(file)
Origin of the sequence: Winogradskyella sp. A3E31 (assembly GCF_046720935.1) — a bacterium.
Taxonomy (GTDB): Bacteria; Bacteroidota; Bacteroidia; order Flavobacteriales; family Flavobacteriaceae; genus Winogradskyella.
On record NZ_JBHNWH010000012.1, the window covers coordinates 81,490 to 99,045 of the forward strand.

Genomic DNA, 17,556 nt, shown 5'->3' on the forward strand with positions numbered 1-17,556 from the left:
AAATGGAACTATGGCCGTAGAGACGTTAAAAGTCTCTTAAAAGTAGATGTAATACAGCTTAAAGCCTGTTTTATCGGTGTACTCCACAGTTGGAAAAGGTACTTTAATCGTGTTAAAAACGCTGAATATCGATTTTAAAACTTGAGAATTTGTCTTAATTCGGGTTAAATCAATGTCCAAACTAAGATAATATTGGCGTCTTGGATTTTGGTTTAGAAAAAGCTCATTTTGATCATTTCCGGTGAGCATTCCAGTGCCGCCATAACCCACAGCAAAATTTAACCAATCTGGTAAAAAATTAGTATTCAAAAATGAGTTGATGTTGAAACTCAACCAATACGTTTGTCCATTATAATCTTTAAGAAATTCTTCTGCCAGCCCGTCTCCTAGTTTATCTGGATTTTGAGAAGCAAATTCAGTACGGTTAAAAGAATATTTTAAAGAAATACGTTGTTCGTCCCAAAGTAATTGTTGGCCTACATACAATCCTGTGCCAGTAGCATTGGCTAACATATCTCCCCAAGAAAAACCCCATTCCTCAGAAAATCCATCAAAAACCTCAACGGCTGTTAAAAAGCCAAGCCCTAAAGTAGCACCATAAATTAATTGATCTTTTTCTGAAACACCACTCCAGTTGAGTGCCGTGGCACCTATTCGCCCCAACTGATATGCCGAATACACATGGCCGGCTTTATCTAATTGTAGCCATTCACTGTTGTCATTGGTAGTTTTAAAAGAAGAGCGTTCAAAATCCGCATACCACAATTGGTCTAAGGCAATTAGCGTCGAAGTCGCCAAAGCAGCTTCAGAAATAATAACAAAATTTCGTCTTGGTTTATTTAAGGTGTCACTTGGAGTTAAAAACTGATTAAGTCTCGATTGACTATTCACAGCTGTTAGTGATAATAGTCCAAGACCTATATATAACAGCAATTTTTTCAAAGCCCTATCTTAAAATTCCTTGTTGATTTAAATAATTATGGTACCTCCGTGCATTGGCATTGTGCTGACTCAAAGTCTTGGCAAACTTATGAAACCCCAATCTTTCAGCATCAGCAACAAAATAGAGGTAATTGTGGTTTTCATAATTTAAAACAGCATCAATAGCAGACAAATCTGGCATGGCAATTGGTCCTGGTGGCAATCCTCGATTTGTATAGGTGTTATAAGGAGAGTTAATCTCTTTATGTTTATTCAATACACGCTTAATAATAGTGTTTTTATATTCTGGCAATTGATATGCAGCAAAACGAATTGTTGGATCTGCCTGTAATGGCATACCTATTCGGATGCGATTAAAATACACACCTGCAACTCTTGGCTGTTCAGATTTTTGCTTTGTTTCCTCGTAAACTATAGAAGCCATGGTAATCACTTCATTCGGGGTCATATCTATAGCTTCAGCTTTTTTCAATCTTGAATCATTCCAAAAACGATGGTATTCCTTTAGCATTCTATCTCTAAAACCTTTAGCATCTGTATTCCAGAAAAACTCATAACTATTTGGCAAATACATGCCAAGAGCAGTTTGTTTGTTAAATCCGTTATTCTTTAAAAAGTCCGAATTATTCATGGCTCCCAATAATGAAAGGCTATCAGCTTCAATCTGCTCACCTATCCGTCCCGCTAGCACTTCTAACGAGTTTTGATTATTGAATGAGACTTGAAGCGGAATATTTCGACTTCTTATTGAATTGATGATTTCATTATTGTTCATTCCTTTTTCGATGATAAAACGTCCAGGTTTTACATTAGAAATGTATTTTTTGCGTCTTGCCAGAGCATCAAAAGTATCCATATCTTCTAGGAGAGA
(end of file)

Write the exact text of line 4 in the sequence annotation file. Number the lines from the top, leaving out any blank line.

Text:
Genomic DNA, 17,556 nt, shown 5'->3' on the forward strand with positions numbered 1-17,556 from the left: